The oil industry has always been a boom-and-bust business, and 2020 will go down as the biggest bust in the industry’s history thanks to the double whammy of the coronavirus pandemic and the spring price war between Saudi Arabia and Russia.Months of supply cuts and underinvestment are about to smack headlong into resurgent demand as the arrival of a vaccine buoys hopes for a rapid return to normalcy. That’s a perfect prescription for turning what’s currently an oil glut into a market of scarcity capable of pushing prices high enough — above $65 a barrel — for exploration and production companies to start drilling again.After 10 months of layoffs and forced consolidations sparked by pandemic-related shutdowns, higher prices would be welcome news for producers and the oilfield services companies and refiners that depend on them — not to mention the largely rural communities across Texas, Louisiana, Oklahoma and Pennsylvania that produce much of America’s traditional fossil fuels.But a full comeback won’t happen overnight, despite the unbridled enthusiasm of traders. US benchmark West Texas Intermediate (WTI) closed in on $50 a barrel lat week for the first time since February as vials of Pfizer’s new vaccine began arriving at hospitals.For now, oil consumption still remains depressed as governments impose new travel restrictions to slow the spread of the virus during the holidays — a season that in any other year would be associated with greater demand for petroleum products. Gas prices are under $2 a gallon across much of the country.There is also a sea of oil in storage waiting for market conditions to improve. Global oil inventories are at near an all-time high at almost 3 billion barrels, and the expanded OPEC alliance led by Saudi Arabia and Russia has huge production capacity.
Forcing those bears back into hibernation will take time — as will inoculating the entire country against coronavirus. But the potential for oil consumption to snap back to traditional levels before supply is ready to meet it is a looming threat or opportunity, depending on your perspective.The oil industry has drastically cut investment in exploration and drilling since 2015 in response to tightening capital markets and investor demands for higher returns.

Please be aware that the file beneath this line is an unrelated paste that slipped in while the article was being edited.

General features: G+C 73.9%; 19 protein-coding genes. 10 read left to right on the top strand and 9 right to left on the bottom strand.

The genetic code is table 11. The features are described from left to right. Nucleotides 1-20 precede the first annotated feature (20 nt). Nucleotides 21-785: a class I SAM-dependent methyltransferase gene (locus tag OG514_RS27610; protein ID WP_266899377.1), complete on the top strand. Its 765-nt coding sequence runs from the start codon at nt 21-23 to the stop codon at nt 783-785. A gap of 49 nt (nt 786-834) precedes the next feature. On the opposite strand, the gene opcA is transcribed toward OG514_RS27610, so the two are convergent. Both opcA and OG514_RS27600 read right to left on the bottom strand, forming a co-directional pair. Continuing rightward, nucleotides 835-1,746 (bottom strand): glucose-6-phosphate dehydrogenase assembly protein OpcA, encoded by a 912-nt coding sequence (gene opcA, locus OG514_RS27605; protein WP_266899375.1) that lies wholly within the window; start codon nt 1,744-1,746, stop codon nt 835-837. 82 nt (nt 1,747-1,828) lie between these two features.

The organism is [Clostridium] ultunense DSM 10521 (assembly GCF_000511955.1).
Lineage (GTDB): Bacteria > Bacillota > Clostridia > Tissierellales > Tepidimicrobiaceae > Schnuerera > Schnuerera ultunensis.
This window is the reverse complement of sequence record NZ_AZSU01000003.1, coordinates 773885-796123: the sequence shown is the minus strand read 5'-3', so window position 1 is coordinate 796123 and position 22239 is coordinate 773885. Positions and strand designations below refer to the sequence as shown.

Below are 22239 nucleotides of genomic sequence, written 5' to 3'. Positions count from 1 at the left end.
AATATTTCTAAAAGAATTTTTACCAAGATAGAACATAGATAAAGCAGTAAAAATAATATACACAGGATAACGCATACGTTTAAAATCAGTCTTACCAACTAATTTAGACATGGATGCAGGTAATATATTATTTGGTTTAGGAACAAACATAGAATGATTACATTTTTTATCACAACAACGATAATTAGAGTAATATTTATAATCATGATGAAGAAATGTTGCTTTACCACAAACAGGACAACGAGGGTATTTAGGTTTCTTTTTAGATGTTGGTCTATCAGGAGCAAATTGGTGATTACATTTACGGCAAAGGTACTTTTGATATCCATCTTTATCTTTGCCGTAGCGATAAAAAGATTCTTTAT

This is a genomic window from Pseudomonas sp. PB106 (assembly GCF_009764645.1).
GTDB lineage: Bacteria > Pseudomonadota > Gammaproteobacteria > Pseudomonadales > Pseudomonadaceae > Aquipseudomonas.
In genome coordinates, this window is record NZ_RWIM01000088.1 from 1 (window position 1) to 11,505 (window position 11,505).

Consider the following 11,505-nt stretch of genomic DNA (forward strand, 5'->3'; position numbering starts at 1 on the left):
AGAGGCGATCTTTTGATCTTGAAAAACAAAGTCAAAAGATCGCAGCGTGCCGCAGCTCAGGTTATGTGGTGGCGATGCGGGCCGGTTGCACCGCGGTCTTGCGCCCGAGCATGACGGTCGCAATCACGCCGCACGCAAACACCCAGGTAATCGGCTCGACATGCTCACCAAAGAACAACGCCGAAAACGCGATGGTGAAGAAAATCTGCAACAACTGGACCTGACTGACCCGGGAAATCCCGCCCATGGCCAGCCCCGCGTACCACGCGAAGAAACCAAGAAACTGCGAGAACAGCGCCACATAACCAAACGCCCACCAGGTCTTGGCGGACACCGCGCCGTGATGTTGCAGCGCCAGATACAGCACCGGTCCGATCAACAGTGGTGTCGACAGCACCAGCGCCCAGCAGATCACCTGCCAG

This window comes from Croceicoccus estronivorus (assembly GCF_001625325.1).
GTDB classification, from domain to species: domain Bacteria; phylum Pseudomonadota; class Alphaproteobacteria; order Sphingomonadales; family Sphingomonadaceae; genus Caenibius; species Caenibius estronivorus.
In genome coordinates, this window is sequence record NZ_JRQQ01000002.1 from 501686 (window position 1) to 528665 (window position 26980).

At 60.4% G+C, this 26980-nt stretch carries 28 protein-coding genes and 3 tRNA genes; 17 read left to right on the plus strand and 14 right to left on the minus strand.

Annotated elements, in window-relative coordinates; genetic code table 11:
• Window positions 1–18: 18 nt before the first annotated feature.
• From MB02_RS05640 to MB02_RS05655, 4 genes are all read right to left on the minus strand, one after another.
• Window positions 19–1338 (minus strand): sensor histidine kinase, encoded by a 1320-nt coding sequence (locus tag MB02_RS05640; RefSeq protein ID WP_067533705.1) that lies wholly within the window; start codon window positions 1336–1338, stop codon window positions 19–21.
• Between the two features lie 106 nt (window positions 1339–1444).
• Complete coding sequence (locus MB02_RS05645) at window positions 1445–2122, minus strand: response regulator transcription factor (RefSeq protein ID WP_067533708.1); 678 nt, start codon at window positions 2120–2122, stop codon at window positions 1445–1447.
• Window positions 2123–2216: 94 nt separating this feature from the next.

Globally, oil and gas investment totaled about $880 billion in 2014. This year investment is expected to be $383 billion, the lowest level in 15 years and a whopping 20% below 2019 investment, according to the energy consultancy Rystad Energy.Exploration and production executives have been reluctant to make major investments after being twice bitten by price downturns in the past five years. That boardroom skittishness won’t disappear immediately.But the market clearly expects the industry to bounce back in the near term. Exploration and production companies have seen a flood of investment in the past six weeks that has pushed up stock values by 50%.The International Energy Agency (IEA) expects demand for oil to return to pre-pandemic levels of 100 million barrels a day within 12 to 18 months. However, analysts at the IEA warn that if current low investment levels persist through 2025, some 9 million barrels a day of supply capacity will not materialize. That’s roughly the amount of excess oil on the market now due to pandemic-related shutdowns.The chief operating officer of ConocoPhillips, Matt Fox, recently told shareholders that as much as 4 million barrels a day of supply could be lost in coming years for the same reason. The shale sector — which saw output fall by more than a million barrels a day to less than 7 million barrels this year — will be hard-pressed to fill the gap on its own if tight capital markets don’t reopen and allow oil companies to invest.All of this adds up to a supply-demand picture that’s bullish for US producers in 2021 and 2022. These factors will merely determine the magnitude of the supply shortfall. But avoiding one altogether looks impossible.
Dan K. Eberhart is CEO of Canary, an independent oilfield services company in the United States. He has served as a consultant to the energy industry in North America, Asia and Africa. The opinion expressed in this commentary are his own.